Mrs. Jones worked for Seattle Public Schools for nearly 50 years, most notably as a tough but fun-loving administrator at Washington Middle School. She died on Dec. 27.
Jeannette Jones weighed barely over 100 pounds, but she was hard to miss.
At Washington Middle School, where she worked as an administrator and disciplinarian for three decades, you could often find her atop a chair, bullhorn in hand, telling students to pull up their pants or counting the seconds until the bell rang.
When she died last month at 72, hundreds took to social media and shared their stories of Mrs. Jones, a proud graduate of Garfield High School, a lover of the color purple and a dedicated educator of Seattle’s Central District preteens.
The cause was cancer, her family said.
Most Read Stories
- 'Wretched human being' for president: How the Spokane paper's bizarre plug for Trump revealed a hard truth
- Boeing to cut thousands more employees as losses mount
- Coronavirus daily news updates, October 28: What to know today about COVID-19 in the Seattle area, Washington state and the world VIEW
- 'We belong out there': How the Nordic concept of friluftsliv — outdoor life — could help the Pacific Northwest get through this COVID winter
- Five things to know about new Seahawks defensive end Carlos Dunlap WATCH
Many students at Washington Middle got to know her in detention, where she had a reputation for being firm yet compassionate. By the time she wrapped up her 47-year career at Seattle Public Schools in 2016, more than a dozen of her former students had become her godchildren.
“There are very few people who live their calling,” said Matthew Jones, her husband of 49 years. “And she definitely did.”
As a child, she demonstrated her knack for leading young people, her family said: In elementary school, she’d assign homework and create lesson plans for the kids in her Central District neighborhood.
She started working for the district in 1969 after graduating from Central Washington University, where she was the college’s first black homecoming queen and a regular participant in civil-rights demonstrations, said her daughter Ain Powell.
As an educator in what was once a predominantly black neighborhood, Mrs. Jones was conscious of how experiences in school could follow youth of color for the rest of their lives. Her approach to discipline was patience and consistency, and she was careful to never use suspension or expulsion as a knee-jerk response. She was also loving: She gave students rides home from parties, and got to know their families.
“Most teachers and administrators would have easily expelled me from school,” said former Washington Middle student Ahuacan DeGruy. Instead, he said, he spent an “enormous” amount of time in Mrs. Jones’ office.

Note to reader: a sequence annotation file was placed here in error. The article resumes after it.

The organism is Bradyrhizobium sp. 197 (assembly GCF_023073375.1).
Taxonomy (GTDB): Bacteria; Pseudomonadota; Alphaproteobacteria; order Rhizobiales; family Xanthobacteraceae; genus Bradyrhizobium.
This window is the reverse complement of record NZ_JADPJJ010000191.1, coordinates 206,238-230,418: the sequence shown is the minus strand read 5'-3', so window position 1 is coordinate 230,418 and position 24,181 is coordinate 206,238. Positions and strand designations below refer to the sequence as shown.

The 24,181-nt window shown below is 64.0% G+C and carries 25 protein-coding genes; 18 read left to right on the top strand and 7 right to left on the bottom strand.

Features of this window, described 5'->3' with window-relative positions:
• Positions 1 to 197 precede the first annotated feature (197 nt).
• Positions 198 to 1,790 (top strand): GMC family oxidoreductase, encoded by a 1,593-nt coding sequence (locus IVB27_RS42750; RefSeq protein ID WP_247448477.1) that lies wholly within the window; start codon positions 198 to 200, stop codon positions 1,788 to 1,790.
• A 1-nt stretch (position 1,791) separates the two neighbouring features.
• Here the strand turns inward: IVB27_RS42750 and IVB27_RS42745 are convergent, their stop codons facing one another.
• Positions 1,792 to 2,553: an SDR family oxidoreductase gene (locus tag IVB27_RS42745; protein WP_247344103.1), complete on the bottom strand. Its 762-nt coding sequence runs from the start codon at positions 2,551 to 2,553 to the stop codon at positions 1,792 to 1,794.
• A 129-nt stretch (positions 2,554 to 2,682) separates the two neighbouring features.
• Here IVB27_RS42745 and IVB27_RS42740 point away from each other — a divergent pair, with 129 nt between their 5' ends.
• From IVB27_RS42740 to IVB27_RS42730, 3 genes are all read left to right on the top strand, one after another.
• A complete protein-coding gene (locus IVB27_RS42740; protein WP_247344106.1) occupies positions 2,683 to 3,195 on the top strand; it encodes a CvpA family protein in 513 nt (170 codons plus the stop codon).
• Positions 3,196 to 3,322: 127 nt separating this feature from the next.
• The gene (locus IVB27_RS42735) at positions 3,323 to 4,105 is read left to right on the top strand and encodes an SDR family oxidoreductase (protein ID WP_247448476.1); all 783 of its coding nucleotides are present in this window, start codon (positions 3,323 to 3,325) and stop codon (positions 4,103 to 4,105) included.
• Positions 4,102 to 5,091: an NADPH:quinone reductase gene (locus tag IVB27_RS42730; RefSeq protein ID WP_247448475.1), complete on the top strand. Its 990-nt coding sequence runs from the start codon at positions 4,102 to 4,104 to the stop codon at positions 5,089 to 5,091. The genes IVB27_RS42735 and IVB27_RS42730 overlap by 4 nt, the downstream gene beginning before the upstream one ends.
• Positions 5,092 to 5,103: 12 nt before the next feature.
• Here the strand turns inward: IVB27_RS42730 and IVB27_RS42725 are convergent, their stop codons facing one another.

DeGruy, now 41, was academically astute but had a temper, he said. While another teacher told DeGruy he wouldn’t graduate from high school, Mrs. Jones saw past the anger, even when it was directed toward her. She assured his mother that he’d be OK, never wavering in her belief that he would succeed.
It wasn’t until later that he realized the educator’s impact. DeGruy kept in touch with Mrs. Jones, returning to update her on his life milestones — graduating with honors from Morehouse College, earning an MBA from Duke University. She attended his mother’s memorial service, and DeGruy considers her two daughters as sisters.
“Mrs. Jones recognized the hardships as a young black man that I would face in my life,” said DeGruy. “She loved her students through thick and thin, and wasn’t obligated to.”
Mrs. Jones’ enthusiasm for her job made everyone a better teacher, said Bob Knatt, former band director at Washington Middle.
Over the years, photos of DeGruy and other students covered the walls of her office at Washington Middle so tightly that in some places the original paint was no longer visible. Matthew Jones, her husband, said they seldom traveled anywhere — including places as far away as New Zealand — without hearing a former student yell, “Mrs. Jones!”
Once in a while, former students who were incarcerated would call Mrs. Jones from prison.
Seeing Mrs. Jones’ community impact inspired her nephew Calvin Watts to follow in her footsteps. He’s now the superintendent of Kent School District.
When she wasn’t spending hours after school with students or organizing community events, Mrs. Jones was a cheerleading coach and volunteered at Mount Zion Baptist Church in Seattle, where she led the Christian education program and served on the church security team. She also helped her oldest daughter, Dayo Edwards, with her catering business.
“She prided herself on being consistently Mrs. Jones in all of her glory — at church, at the grocery store, everywhere,” said Edwards.
After Mrs. Jones retired from Seattle Public Schools in 2016, Edwards helped her mother clean out her office at Washington Middle. She snapped a picture of the message Mrs. Jones had written on the whiteboard just outside her door.
It said, “While I’m gone, make good decisions.”
Mrs. Jones is survived by her two daughters, Ain Powell and Dayo Edwards, her husband, Matthew, three siblings — Francis Gladney and Frank and Roy Graham — three grandchildren and 15 godchildren.
A memorial service will be held at 11 a.m. Saturday, Jan. 12, at Mount Zion Baptist Church. Flowers may be sent to Columbia Funeral Home.
Editor’s note: A comment thread was erroneously attached to this story when it was first published. It has since been removed, in accordance with our general policy on obituaries for people who were not public figures.